DeepFM: A Deep Learning Model for App Recommendation in Huawei App Store

Apr. 2018


IJCAI (International Joint Conference on Artificial Intelligence) is a top-tier conference on Artificial Intelligence (AI), which receives huge amount of submissions from both academia and industry. Accepted researches in IJCAI have contributed greatly on development of AI techniques.
The researcher from recommendation and search tem in Huawei Noah’s Ark Lab presented their research work about their devised deep learning model for recommendation, in IJCAI 2017, Melbourne, Australia. To improve the service quality of accurate and personalized recommendation in Huawei App Store, recommendation and search team proposed an end-to-end deep learning model: a Factorization-Machine based neural network (DeepFM).
The paper is publicly available at https://arxiv.org/pdf/1703.04247.pdf and https://arxiv.org/pdf/1804.04950.pdf.
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Presentation by a researcher from Huawei Noah’s Ark Lab in IJCAI 2017

It is important for recommender system to learn implicit feature interactions behind user click behaviors. By our study in Huawei App Store, we found that people often download apps for food delivery at meal-time, suggesting that the (order-2) interaction between app category and time-stamp can be used as a signal for recommendation. As a second observation, male teenagers like shooting games and RPG games, which means that the (order-3) interaction of app category, user gender and age is another signal for recommendation. In general, such interactions of features behind user click behavior can be highly sophisticated, where both low- and high-order feature interactions should play important roles. According to the insights of Wide & Deep model [1] from Google, considering low- and high-order feature interactions simultaneously brings additional improvement over the cases of considering either alone.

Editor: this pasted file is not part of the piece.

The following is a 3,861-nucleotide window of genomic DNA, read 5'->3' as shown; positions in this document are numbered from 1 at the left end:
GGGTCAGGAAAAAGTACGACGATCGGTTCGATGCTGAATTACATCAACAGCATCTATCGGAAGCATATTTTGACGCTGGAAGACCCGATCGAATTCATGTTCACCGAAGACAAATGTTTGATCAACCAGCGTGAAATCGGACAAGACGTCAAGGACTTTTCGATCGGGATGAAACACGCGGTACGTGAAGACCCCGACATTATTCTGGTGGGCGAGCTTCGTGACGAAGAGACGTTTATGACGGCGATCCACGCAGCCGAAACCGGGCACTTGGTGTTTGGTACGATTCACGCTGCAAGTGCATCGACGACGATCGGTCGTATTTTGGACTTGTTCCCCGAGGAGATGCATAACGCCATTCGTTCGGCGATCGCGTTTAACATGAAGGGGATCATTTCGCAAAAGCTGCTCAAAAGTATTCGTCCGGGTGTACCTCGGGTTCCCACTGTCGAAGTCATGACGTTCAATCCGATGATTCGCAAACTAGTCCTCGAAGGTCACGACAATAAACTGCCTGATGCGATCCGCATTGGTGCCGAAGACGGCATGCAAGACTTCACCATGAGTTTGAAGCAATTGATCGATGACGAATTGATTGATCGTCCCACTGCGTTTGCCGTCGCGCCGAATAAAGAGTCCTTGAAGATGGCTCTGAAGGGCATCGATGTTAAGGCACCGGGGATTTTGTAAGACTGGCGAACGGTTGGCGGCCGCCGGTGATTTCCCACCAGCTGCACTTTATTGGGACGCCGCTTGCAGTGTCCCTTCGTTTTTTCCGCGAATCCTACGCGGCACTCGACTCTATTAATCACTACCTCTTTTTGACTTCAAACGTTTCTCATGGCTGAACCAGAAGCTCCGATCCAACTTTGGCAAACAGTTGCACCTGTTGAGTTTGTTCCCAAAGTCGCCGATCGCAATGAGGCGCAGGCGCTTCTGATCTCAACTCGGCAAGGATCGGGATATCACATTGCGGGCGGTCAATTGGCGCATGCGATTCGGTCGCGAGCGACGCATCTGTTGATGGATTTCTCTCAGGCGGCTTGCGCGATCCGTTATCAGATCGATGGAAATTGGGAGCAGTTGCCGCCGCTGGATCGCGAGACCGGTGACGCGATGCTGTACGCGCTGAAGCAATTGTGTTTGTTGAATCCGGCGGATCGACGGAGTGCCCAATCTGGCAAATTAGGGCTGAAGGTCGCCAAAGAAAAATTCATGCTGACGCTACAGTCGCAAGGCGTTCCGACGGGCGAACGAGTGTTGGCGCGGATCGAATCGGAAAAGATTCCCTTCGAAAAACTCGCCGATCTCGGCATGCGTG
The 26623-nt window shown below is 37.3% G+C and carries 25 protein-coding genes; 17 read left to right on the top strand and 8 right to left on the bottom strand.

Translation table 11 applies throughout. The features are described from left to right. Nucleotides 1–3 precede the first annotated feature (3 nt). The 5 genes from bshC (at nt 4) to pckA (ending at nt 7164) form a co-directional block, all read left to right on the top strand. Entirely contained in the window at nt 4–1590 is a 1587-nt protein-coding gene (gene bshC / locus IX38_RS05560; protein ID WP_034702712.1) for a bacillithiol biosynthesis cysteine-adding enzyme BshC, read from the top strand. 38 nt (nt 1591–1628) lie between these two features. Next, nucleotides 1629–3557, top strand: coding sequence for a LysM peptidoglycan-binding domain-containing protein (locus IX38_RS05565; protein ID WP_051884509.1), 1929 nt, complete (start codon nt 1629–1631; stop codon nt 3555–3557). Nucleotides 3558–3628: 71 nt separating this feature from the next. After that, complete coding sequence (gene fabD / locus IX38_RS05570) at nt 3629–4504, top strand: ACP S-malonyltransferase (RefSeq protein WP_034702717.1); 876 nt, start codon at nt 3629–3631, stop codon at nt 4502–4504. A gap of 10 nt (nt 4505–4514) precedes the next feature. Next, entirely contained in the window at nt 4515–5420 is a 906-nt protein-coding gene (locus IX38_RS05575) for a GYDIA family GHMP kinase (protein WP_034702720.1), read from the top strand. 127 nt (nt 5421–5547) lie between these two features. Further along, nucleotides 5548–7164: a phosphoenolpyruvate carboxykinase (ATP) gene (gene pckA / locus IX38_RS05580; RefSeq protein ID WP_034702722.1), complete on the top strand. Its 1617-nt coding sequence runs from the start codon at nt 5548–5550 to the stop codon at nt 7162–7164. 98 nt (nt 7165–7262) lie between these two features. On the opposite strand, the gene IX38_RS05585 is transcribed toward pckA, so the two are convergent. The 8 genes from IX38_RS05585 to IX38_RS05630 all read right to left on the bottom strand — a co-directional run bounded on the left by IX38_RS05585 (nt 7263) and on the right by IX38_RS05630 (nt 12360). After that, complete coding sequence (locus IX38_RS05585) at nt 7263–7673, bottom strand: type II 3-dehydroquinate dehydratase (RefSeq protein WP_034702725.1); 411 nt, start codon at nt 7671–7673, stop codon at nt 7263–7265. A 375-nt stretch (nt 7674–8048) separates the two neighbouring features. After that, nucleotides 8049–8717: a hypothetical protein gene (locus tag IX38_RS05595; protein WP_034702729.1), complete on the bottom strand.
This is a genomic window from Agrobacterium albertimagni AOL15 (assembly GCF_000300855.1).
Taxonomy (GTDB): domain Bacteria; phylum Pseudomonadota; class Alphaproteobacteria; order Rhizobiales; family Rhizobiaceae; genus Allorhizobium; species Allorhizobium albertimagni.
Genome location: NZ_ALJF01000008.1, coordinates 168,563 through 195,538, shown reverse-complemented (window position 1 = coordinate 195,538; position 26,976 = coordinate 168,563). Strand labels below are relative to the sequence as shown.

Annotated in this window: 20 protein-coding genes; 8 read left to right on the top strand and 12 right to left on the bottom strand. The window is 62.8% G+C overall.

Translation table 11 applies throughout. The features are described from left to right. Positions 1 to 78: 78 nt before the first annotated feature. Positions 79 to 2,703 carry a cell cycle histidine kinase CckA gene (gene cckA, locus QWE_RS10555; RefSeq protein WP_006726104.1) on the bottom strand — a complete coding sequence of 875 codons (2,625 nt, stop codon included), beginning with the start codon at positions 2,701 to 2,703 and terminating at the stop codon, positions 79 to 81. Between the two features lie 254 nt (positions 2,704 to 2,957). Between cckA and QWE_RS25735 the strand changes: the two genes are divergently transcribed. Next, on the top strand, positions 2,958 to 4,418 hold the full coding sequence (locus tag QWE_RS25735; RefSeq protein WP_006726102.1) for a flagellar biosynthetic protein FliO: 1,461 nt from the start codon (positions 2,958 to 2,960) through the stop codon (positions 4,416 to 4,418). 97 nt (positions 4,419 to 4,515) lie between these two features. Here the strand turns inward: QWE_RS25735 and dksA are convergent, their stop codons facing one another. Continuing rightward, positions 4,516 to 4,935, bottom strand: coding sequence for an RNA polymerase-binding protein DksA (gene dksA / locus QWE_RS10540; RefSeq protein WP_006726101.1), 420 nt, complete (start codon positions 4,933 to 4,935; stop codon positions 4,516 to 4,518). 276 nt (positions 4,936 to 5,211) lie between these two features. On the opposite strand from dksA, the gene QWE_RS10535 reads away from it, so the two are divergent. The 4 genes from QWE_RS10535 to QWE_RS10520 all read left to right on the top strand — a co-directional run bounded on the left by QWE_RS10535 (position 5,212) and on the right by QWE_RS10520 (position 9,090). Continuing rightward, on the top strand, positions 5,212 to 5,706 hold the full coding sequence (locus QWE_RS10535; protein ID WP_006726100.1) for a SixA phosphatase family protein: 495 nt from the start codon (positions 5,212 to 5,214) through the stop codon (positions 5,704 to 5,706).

The key challenge in recommender system is in effectively modeling feature interactions. Some feature interactions can be easily understood, thus can be designed by experts. However, most other feature interactions are hidden in data and difficult to identify a priori (for instance, the classic association rule “diaper and beer” is mined from data, instead of discovering by experts), which can only be captured automatically by machine learning. Even for easy-to-understand interactions, it seems unlikely for experts to model them exhaustively, especially when the number of features is large.
Despite their simplicity, generalized linear models, such as FTRL [2], have shown decent performance in practice. However, a linear model lacks the ability to learn feature interactions, and a common practice is to manually include pairwise feature interactions in its feature vector. Such a method is hard to generalize to model high-order feature interactions or those never or rarely appear in the training data. To leverage feature interactions automatically, Poly-2 [3] learns a weight for each pair-wise feature interaction. However, the performance of Poly-2 might be poor when data is sparse, as the parameters associated to feature interactions cannot be correctly estimated in sparse data where many features have never or seldom occurred together. To address this limitation, Factorization-Machine (FM) [4] utilizes latent vectors to represent features and learns feature interactions from vector inner product of the correspond features, while it shows very promising results. While in principle, FM can model high-order feature interaction, in practice usually only order-2 feature interactions are considered due to high complexity.